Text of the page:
I had this problem with Phonak Excelia Arts. The clinician agreed to call in the Phonak tech rep to do the adjustments (I appreciated that very much). The Phonak tech rep fixed it very quickly. She said that “entrainment” occurs due to a number of conditions which she called “a perfect storm”: length of your ear canal, quality of the ear molds, adjustment of the hearing aid. She also said that “entrainment” occurs in a small number of cases, and not all clinicians will have seen it often enough to know how to work around it.

So, perhaps if your clinician would ask the ha manufacturer for technical support, you might find some relief.

Yes, it is true that one’s brain needs to adjust. However, trying to adjust to this unnatural “entrainment” sound is brutal! It is exhausting, distracting and mentally stressful. I wish you the best in getting rid of this.

Lace Nerentola
(and yes, I should post my hearing test results. Hmmmm…give me a minute…)

I remain confused. I thought entrainment was different than a set of aids interpreting a sustained note as feedback and attempting to correct for it. Because in my case the Excelias do this distortion on each and every noise, whether ‘held’ or not. Also, another poster mentioned recruitment as a possible cause…which makes zero sense to me because the odd distortion I get with these aids is ONLY these aids…not my old ones. Plus, recruitment makes us hear things fuzzily and/or too loudly…so how could this odd, voice-in-a-fan quality be from recruitment? It doesn’t seem to me that the posters asking about distortion in their aids are describing anything close to recruitment.

“Voice in a fan” Thank you that exactly describes what I hear.

Frankly, I am sceptical. I would be very glad if someone could put me straight. At this time I really believe that it is something deffective in the design.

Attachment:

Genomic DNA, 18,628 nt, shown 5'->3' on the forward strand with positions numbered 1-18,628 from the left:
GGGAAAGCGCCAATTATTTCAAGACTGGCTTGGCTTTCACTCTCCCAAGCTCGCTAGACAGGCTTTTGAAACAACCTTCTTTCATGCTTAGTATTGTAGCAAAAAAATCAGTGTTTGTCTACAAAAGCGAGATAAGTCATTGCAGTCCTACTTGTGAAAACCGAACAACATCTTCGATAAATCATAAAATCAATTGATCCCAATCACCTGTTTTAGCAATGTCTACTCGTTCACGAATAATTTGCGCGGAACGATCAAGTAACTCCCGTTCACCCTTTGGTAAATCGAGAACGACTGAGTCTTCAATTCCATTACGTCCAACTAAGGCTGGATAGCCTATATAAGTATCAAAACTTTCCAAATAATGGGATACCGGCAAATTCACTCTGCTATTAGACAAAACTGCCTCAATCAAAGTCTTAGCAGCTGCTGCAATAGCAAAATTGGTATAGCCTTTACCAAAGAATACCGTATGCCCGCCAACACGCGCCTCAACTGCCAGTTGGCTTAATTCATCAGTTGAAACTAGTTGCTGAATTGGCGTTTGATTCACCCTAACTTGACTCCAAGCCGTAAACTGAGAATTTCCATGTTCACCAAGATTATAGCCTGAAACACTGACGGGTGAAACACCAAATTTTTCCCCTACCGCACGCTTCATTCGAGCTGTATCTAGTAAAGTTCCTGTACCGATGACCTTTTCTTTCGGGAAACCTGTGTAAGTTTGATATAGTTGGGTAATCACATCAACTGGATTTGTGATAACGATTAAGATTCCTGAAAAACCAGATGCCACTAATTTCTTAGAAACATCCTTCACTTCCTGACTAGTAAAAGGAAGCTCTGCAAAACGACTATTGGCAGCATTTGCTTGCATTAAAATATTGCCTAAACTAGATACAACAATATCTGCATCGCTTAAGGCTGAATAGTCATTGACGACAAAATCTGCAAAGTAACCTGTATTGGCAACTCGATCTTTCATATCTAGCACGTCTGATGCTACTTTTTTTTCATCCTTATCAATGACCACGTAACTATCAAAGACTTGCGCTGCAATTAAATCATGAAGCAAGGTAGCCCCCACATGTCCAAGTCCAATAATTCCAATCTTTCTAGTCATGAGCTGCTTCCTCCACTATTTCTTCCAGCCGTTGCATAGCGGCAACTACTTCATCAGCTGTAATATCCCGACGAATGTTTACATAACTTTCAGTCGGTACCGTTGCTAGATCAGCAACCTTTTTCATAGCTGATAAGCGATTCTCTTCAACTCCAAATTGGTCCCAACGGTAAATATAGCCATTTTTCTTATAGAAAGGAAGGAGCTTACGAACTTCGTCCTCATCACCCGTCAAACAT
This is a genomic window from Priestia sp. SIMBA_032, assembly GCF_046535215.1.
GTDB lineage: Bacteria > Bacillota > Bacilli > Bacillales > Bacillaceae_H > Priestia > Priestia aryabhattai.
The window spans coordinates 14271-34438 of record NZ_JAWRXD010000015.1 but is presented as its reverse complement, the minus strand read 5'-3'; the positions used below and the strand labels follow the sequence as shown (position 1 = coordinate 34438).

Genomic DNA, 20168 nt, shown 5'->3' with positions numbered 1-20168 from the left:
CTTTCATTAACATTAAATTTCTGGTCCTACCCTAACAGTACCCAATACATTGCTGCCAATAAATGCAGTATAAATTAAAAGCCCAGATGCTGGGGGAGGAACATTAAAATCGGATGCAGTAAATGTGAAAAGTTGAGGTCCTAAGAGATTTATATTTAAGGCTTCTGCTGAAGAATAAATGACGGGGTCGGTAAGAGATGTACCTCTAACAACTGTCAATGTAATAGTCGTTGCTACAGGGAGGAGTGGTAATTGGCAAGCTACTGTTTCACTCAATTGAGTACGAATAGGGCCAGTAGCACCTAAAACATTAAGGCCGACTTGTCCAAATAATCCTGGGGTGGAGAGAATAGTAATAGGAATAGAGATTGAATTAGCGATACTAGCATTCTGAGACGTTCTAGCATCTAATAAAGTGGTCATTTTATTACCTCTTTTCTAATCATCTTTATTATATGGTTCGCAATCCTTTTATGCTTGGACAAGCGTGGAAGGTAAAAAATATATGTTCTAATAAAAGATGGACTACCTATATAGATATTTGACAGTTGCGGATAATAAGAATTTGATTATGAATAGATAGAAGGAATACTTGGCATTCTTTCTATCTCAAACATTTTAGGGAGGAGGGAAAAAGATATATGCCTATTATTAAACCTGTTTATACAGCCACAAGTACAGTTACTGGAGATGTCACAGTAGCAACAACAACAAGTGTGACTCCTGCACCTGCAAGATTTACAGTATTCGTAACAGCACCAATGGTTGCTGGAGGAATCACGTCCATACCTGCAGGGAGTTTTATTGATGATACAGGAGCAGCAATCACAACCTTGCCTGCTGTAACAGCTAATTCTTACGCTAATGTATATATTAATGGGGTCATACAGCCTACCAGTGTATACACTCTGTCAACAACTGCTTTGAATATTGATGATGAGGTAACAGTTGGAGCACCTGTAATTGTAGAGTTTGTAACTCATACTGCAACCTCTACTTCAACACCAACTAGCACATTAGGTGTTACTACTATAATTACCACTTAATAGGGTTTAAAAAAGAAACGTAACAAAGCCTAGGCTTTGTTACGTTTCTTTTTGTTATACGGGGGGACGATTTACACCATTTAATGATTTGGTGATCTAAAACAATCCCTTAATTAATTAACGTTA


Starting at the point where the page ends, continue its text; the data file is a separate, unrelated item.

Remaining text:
The “receiver” (strange name for something that outputs sound) emits sound. I can’t think of any valid reason as to why it would pick it up!

If the cause is sound bouncing about in my ear canal then that would not be specific to hearing aids. If I buy a $10 cheap FM radio and use the ear buds, the sound is crystal clear. Why would B.B King sound great on the $10 radio and terrible on the $3,700 pair of hearing aids?

I’m not in the slightest bit convinced yet.

Disagree with this.

It can occur under variety of conditions: it’s not a ‘perfect storm’ it’s a function of the feedback canceller coping with the end of amplified tones.

All clinicians ARE aware of it and most would even know how to deal with it. you basically have the option of living with it, occluding the ear further, increasing the effect of the feedback manager or re-modelling the gain to avoid it at certain frequencies.

Hi GeoffA: I responded because I’m a musician and my aids start distorting at the same frequency you mentioned above. I obtained a partial solution when my audiologist called the factory technician for my brand and made a few adjustments (compression, etc). However, you might want to check out articles by Dr. Marshall Chasin about hearing music through hearing aids. Most of the modern designs are not really built for music/musicians but rather for speech environments and finding a fix through adjusting the software can be a real challenge. I don’t know if your audiologist explained the difference in sound characteristics of different aid configurations ( BTE, RITE, etc.) but this could have an impact on distortion as well. Good luck.

This makes absolutely no sense. What you’re saying, essentially, is that the hearing aid is interpreting everything that makes a sound as feedback? Each and every noise is distorted in the same way, whether loud or soft or held or staccato.

After hours with my hearing guy, and another hour or two on the phone with Phonak audiology reps, the distortion persists.

If you’re right, Um Bongo, and the distortion is due to each and every sound being mistaken for feedback? Then there is a serious problem with the technology.

This is far out: Is it possible your new aids are somewhat louder than the old ones. If so the problem could possibly be your ears. Rarely some people’s hearing system goes non-linear at a particular loudness.

Try cutting the gain way down and see if the distortion dissapears. Also obviously be sure all your batteries are current dated and fresh. CHECK AND MAKE SURE THE MAX OUTPUT ADJUSTMENT IS NOT MISADJUSTED AND IS CLIPPING (MPO). Ed

Hello, Banjo: Are you still out there? I am trying to find hearing aids, or adjustments, that allow me to get my music back. I do understand that ha’s are adjusted to capture the human voice. However, the “music” programs just seem to take all the filters off and allow all sounds to pass. Is there a better way? Adjustments? Earphones? Buying a certain music system / earphone combination? Anything? Thank you so much.